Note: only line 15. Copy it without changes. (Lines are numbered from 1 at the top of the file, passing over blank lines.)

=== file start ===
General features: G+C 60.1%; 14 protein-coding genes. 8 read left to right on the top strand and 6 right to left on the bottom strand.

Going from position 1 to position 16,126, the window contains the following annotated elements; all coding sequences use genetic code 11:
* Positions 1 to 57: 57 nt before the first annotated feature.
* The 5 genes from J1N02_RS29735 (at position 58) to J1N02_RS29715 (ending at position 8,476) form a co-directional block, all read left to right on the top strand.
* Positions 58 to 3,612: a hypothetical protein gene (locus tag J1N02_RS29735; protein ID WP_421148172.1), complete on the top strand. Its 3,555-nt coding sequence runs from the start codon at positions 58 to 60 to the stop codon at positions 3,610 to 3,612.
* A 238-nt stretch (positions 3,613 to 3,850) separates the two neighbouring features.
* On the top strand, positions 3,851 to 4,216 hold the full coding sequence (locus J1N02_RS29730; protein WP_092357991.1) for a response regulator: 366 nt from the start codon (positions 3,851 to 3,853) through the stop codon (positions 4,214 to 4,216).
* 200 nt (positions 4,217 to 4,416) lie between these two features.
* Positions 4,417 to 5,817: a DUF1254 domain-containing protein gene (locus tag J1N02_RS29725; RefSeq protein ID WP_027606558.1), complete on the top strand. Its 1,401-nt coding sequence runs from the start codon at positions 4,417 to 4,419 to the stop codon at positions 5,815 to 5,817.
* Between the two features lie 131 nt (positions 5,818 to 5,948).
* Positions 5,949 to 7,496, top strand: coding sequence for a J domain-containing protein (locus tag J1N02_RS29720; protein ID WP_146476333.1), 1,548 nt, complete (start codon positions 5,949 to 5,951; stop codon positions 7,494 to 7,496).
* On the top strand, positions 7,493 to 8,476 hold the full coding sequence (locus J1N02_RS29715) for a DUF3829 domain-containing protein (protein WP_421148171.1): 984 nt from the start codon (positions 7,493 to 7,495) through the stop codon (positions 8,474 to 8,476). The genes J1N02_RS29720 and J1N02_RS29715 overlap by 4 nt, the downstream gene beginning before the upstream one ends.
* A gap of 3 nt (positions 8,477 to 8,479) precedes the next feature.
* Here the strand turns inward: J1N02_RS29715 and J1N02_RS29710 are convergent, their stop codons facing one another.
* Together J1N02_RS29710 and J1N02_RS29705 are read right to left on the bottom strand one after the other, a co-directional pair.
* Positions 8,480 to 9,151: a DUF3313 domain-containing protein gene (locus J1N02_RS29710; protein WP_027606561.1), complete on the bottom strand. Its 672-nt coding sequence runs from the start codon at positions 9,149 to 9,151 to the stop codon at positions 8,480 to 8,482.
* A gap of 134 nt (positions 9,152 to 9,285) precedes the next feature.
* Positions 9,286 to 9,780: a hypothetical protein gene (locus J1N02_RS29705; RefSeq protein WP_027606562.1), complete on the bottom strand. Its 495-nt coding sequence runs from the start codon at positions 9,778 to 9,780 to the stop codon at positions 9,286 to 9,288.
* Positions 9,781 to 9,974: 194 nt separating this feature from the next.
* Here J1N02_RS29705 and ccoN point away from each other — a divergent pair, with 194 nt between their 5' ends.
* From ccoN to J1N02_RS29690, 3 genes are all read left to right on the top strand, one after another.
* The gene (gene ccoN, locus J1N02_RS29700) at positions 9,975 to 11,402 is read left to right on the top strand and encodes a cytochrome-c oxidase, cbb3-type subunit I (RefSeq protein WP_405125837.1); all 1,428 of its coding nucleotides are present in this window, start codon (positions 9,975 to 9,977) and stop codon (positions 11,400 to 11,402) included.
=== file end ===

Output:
* Together J1N02_RS29710 and J1N02_RS29705 are read right to left on the bottom strand one after the other, a co-directional pair.